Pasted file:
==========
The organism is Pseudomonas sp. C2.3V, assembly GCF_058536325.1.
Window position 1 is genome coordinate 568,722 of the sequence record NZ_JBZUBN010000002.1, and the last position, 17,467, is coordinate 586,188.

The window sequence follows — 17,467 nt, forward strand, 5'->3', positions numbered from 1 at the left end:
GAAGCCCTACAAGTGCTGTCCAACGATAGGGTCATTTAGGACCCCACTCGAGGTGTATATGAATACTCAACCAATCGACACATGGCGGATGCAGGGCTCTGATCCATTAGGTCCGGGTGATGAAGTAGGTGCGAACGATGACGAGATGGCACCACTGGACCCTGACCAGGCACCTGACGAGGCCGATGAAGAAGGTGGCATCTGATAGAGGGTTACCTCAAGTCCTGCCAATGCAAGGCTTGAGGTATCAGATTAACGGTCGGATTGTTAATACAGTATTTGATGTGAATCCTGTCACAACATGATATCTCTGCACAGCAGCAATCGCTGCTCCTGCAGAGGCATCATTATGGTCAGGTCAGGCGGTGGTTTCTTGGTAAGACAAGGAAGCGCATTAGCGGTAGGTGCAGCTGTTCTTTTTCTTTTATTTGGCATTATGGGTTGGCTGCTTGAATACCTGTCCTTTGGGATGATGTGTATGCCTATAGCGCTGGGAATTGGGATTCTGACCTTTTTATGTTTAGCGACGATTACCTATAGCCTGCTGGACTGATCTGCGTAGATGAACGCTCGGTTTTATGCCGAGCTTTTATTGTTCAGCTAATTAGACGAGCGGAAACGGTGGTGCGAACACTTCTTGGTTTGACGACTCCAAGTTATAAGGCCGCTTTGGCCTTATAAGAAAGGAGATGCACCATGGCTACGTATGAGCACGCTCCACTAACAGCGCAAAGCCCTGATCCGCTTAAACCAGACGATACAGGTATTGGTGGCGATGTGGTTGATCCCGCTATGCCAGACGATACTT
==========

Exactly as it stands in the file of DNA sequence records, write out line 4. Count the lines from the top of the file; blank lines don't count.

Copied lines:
GAAGCCCTACAAGTGCTGTCCAACGATAGGGTCATTTAGGACCCCACTCGAGGTGTATATGAATACTCAACCAATCGACACATGGCGGATGCAGGGCTCTGATCCATTAGGTCCGGGTGATGAAGTAGGTGCGAACGATGACGAGATGGCACCACTGGACCCTGACCAGGCACCTGACGAGGCCGATGAAGAAGGTGGCATCTGATAGAGGGTTACCTCAAGTCCTGCCAATGCAAGGCTTGAGGTATCAGATTAACGGTCGGATTGTTAATACAGTATTTGATGTGAATCCTGTCACAACATGATATCTCTGCACAGCAGCAATCGCTGCTCCTGCAGAGGCATCATTATGGTCAGGTCAGGCGGTGGTTTCTTGGTAAGACAAGGAAGCGCATTAGCGGTAGGTGCAGCTGTTCTTTTTCTTTTATTTGGCATTATGGGTTGGCTGCTTGAATACCTGTCCTTTGGGATGATGTGTATGCCTATAGCGCTGGGAATTGGGATTCTGACCTTTTTATGTTTAGCGACGATTACCTATAGCCTGCTGGACTGATCTGCGTAGATGAACGCTCGGTTTTATGCCGAGCTTTTATTGTTCAGCTAATTAGACGAGCGGAAACGGTGGTGCGAACACTTCTTGGTTTGACGACTCCAAGTTATAAGGCCGCTTTGGCCTTATAAGAAAGGAGATGCACCATGGCTACGTATGAGCACGCTCCACTAACAGCGCAAAGCCCTGATCCGCTTAAACCAGACGATACAGGTATTGGTGGCGATGTGGTTGATCCCGCTATGCCAGACGATACTT